Ndiks

The poverty current is very high now and people semm to have been galvanized by it? Have people been push to the wall by the Colonial junta in Yaounde,lead by a basilisk called Biya?And their IMF/World Bank Inspectors who engineered this neo-liberal Economic boondoggle?Hello,you mean business now.Before i share a quote with ye,You Civil society must first torch the offices of these Darwinist Bulldogs and adherents of Malthus (IMF/World Bank)That is the nerve Centre of the whole Miasma. Read this piece on :

Dancing on the electric grid
By Per Fagereng
Picture this standard experiment in psychology: A group
of rats is placed on an electric grid and the voltage is slowly
increased. After a while the rats feel a burning tingle in
their feet. The experimenters up the voltage some more, and watch
the rats dance and bite each other.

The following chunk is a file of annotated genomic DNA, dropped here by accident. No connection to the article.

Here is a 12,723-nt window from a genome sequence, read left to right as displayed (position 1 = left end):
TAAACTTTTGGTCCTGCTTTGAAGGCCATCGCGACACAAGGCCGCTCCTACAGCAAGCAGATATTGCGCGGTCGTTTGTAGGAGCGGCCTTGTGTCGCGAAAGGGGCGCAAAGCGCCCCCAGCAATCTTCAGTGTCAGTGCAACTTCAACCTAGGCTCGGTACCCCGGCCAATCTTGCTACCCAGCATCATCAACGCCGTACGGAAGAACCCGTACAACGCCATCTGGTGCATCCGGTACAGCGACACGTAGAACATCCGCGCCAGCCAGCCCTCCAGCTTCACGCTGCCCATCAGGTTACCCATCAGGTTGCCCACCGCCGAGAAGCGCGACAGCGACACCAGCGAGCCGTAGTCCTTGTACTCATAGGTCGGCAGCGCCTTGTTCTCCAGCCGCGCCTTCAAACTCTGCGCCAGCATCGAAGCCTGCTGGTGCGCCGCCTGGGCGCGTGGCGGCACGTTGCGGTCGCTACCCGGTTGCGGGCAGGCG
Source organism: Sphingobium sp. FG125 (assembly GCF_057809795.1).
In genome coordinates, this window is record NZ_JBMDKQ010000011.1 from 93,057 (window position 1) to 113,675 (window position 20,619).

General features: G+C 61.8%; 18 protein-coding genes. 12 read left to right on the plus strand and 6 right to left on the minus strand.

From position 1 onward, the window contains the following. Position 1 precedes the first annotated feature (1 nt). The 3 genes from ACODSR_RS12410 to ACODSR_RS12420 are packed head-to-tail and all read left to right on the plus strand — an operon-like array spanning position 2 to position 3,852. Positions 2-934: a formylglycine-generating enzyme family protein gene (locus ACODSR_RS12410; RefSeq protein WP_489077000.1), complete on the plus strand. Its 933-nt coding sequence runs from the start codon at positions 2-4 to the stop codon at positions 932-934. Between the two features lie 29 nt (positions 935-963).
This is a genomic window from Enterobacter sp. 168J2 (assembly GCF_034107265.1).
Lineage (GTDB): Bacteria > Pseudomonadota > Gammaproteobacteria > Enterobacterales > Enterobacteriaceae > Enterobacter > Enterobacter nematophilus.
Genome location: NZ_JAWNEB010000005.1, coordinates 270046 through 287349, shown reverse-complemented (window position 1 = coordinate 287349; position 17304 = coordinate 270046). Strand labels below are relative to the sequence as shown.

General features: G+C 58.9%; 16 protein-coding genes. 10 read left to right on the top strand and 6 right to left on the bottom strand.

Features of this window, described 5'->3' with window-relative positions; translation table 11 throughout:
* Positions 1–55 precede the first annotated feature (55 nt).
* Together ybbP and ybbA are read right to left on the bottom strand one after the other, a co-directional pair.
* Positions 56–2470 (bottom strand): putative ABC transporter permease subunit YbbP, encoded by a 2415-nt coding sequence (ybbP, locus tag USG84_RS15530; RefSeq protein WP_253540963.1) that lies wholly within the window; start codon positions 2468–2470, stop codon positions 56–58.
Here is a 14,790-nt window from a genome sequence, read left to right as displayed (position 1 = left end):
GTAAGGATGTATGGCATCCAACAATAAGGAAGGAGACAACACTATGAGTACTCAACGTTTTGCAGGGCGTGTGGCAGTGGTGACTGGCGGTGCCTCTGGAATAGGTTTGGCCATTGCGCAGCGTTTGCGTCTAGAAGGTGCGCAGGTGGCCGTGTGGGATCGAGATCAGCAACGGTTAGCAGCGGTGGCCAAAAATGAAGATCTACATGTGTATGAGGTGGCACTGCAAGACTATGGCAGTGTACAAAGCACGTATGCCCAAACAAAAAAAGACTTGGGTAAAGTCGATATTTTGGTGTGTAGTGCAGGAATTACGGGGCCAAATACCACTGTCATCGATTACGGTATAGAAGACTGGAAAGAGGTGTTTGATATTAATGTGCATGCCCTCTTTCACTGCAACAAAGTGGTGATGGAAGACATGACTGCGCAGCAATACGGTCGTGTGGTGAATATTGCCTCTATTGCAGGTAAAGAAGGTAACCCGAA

The experimenters are seeking knowledge, and the rats'
pain is presumably worth it. The experimenters don't blame the
rats for fighting each other, or punish the more aggressive ones.
They know that individuals react to pain in different ways.
Now picture the economic terrain as a different kind of
pain grid. Instead of electric shocks, the inhabitants experience
job loss, higher prices, less pay, overwork, polluted
neighborhoods and so on. Controlling the grid are not
psychologists, but CEOs and bankers. Instead of knowledge,
they are seeking profit. And so they up the pain, but not
because they want to hurt people. They are really trying to up
their profits, and the pain is a side effect.
After a while people on the grid do nasty things to
each other, everything from domestic violence to immigrant-bashing
to crime. Unlike the rats, the people get blamed for their
misbehavior. We are told to point our fingers at the victims
on the grid, instead of at the economic rulers who keep
increasing the pain.
You'd think that the CEOs and bankers would ease up on
the pain, but think again. They continue to demand more
sacrifice from the poor, knowing full well how they'll react.